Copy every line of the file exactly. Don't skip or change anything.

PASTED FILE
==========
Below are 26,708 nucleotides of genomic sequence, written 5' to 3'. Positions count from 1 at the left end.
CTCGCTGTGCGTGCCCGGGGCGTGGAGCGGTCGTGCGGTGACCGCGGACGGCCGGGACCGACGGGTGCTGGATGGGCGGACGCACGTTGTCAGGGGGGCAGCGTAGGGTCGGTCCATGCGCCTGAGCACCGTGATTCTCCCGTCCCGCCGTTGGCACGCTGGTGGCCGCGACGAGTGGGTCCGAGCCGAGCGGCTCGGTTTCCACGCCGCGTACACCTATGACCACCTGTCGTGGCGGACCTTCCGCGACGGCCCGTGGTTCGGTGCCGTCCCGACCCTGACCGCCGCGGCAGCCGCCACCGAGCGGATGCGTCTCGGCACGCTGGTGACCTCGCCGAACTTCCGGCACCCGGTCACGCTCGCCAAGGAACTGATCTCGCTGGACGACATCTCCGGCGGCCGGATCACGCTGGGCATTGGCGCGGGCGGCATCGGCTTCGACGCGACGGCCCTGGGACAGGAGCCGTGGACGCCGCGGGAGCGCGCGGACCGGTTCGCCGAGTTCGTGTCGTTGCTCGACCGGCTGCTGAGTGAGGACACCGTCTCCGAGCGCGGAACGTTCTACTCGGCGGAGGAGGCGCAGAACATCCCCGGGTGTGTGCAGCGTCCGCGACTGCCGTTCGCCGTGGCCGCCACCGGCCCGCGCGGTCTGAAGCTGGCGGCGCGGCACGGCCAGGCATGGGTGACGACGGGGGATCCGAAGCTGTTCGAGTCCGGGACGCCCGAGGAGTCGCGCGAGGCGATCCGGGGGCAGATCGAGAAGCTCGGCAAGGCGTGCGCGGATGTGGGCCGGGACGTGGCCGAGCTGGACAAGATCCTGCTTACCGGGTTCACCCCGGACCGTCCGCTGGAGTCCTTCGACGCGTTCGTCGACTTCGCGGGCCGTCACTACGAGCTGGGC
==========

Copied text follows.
Below are 26,708 nucleotides of genomic sequence, written 5' to 3'. Positions count from 1 at the left end.
CTCGCTGTGCGTGCCCGGGGCGTGGAGCGGTCGTGCGGTGACCGCGGACGGCCGGGACCGACGGGTGCTGGATGGGCGGACGCACGTTGTCAGGGGGGCAGCGTAGGGTCGGTCCATGCGCCTGAGCACCGTGATTCTCCCGTCCCGCCGTTGGCACGCTGGTGGCCGCGACGAGTGGGTCCGAGCCGAGCGGCTCGGTTTCCACGCCGCGTACACCTATGACCACCTGTCGTGGCGGACCTTCCGCGACGGCCCGTGGTTCGGTGCCGTCCCGACCCTGACCGCCGCGGCAGCCGCCACCGAGCGGATGCGTCTCGGCACGCTGGTGACCTCGCCGAACTTCCGGCACCCGGTCACGCTCGCCAAGGAACTGATCTCGCTGGACGACATCTCCGGCGGCCGGATCACGCTGGGCATTGGCGCGGGCGGCATCGGCTTCGACGCGACGGCCCTGGGACAGGAGCCGTGGACGCCGCGGGAGCGCGCGGACCGGTTCGCCGAGTTCGTGTCGTTGCTCGACCGGCTGCTGAGTGAGGACACCGTCTCCGAGCGCGGAACGTTCTACTCGGCGGAGGAGGCGCAGAACATCCCCGGGTGTGTGCAGCGTCCGCGACTGCCGTTCGCCGTGGCCGCCACCGGCCCGCGCGGTCTGAAGCTGGCGGCGCGGCACGGCCAGGCATGGGTGACGACGGGGGATCCGAAGCTGTTCGAGTCCGGGACGCCCGAGGAGTCGCGCGAGGCGATCCGGGGGCAGATCGAGAAGCTCGGCAAGGCGTGCGCGGATGTGGGCCGGGACGTGGCCGAGCTGGACAAGATCCTGCTTACCGGGTTCACCCCGGACCGTCCGCTGGAGTCCTTCGACGCGTTCGTCGACTTCGCGGGCCGTCACTACGAGCTGGGC